Parachute Webbing Belt - Chapman Bags
Brass Buckle and Canvas Belt from Chapman
What to say about a belt? You slide it into your belt hoops and it keeps your trousers up. Big deal. Wrong. There's so much more to contend with.
We'll side-step the comparison of braces, belts, waist-adjusters and 'Daks tops' for bespoke and off-the-peg trousers. A vocal minority disagree, and it's a matter of personal taste, but trousers with belt hoops look fine to me. Even when switching to braces. I had a pair of trousers made once with belt hoops, brace buttons and side-adjusters — the youthful Tweedy wanted options. Without hoops, for certain you're not going to be able to wear a belt. And then you're missing out on some very fine accessories.
Some say the buckle of a belt should always be brass, never silver metal, and the strap in leather, boxcloth or cotton canvas depending on the level of formality required. A cotton woven belt with surcingle buckle won't be good with a chalkstripe suit, as you'll be aware.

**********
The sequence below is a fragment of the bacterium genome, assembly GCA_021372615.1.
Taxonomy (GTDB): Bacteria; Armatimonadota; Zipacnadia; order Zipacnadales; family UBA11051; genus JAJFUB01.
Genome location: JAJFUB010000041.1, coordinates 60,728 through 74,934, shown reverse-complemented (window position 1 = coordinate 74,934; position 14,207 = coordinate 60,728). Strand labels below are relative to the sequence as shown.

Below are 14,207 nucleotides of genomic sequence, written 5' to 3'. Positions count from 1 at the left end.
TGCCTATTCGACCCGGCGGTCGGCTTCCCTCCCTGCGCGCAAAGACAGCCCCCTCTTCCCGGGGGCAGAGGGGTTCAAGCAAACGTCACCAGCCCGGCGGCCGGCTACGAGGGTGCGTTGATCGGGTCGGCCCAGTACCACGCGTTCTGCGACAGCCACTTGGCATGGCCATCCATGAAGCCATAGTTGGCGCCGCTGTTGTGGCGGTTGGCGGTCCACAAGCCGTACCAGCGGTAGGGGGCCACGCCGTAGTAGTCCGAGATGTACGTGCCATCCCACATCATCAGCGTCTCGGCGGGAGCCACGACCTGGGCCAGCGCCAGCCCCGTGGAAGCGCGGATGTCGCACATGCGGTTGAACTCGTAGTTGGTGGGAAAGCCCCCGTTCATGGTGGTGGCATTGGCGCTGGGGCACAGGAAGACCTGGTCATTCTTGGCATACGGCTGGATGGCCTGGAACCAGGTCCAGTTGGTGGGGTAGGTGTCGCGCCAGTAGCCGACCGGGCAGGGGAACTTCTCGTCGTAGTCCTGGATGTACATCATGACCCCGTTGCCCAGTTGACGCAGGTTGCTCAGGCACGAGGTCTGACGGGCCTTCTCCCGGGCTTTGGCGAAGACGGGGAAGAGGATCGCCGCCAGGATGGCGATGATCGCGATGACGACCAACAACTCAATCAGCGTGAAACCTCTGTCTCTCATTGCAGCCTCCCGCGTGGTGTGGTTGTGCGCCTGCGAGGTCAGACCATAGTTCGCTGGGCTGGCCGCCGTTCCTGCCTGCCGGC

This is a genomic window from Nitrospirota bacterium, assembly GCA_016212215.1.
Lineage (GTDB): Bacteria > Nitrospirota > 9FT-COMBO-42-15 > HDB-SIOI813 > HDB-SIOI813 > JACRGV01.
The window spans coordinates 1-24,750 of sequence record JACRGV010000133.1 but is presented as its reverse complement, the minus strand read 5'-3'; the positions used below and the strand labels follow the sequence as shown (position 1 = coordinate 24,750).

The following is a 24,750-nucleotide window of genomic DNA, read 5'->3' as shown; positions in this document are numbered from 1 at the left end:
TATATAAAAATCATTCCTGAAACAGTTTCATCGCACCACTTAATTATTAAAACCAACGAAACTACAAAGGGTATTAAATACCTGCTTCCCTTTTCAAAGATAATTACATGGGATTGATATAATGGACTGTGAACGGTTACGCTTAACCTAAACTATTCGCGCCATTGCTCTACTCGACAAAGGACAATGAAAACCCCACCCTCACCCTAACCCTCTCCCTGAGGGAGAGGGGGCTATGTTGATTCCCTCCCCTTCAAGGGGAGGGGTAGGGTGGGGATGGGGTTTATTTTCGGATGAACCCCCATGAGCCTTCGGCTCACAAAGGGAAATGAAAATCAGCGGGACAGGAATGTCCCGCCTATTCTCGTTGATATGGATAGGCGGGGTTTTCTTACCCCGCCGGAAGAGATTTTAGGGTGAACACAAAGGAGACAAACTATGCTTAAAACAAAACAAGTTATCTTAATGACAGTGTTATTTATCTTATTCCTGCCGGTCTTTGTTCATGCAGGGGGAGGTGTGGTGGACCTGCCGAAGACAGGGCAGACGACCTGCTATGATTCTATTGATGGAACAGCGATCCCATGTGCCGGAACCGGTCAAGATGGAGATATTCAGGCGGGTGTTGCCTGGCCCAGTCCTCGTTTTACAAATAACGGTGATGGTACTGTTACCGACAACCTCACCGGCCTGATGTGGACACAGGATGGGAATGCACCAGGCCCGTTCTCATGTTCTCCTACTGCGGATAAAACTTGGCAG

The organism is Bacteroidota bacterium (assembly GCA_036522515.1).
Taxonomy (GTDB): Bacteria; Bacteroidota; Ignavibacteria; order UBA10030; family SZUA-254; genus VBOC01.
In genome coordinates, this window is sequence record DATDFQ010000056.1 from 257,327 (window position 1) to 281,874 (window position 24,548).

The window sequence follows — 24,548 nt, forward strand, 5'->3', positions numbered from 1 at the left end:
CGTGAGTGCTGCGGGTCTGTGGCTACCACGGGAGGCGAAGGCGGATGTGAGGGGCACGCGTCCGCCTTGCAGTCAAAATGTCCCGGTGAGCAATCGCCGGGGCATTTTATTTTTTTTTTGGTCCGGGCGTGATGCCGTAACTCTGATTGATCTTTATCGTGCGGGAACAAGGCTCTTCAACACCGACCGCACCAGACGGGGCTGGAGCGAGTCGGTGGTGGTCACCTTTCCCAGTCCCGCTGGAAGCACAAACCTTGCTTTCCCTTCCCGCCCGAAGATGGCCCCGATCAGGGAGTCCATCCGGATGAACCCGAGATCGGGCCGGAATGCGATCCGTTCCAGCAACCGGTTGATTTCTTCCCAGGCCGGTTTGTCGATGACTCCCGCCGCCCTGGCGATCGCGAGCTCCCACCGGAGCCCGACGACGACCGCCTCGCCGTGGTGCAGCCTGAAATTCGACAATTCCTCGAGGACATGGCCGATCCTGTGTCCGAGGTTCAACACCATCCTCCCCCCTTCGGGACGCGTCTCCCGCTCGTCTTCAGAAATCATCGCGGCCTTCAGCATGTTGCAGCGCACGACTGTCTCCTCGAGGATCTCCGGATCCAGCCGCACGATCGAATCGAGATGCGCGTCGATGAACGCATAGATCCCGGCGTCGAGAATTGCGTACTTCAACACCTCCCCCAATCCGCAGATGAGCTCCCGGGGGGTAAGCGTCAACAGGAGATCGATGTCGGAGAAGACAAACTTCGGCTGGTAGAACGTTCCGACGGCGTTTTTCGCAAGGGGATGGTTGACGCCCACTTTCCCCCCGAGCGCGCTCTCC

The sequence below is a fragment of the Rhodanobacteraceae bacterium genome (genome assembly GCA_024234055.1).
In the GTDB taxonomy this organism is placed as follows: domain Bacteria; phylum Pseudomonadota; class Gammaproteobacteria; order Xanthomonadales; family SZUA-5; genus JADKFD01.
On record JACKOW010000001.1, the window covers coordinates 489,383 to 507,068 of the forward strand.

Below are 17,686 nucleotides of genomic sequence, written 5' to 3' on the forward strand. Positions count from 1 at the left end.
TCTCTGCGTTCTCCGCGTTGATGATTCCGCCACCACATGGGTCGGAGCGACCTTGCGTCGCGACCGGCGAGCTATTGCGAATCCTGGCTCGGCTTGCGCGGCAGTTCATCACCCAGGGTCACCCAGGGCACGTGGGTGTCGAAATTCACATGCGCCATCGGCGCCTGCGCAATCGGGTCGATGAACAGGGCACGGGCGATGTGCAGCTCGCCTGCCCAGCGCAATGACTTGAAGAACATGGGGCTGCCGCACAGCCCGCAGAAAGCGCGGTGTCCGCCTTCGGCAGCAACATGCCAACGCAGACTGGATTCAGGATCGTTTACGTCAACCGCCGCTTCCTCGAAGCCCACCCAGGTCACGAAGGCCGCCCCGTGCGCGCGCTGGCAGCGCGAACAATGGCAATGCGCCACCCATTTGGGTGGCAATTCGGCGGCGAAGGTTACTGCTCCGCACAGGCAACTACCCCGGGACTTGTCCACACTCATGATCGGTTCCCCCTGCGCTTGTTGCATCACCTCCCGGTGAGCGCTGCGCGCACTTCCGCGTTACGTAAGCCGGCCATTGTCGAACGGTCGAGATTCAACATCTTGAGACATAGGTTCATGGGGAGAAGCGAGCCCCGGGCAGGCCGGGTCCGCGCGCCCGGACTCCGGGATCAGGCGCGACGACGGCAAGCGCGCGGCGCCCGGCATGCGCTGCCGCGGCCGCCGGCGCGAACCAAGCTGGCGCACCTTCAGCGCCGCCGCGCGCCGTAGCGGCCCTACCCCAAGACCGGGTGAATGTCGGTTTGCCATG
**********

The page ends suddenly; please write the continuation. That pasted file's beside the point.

If you're looking for something on the casual side, how about this fine Parachute Webbing Belt from new friends Chapman Bags? You won't get a more manly-sounding belt than one made from English belting leather and cotton parachute webbing. (Richard Francis Burton would find this sufficiently robust for one of his adventures.)
The belt has the traditional brass buckle, so you won't offend any belt purists. It's available in different colour combinations, but I'm very keen on the one in khaki with a red stripe.
The belt is hereby awarded a Tweed Pig rosette for being handmade in Chapman's workshops in Cumbria, England.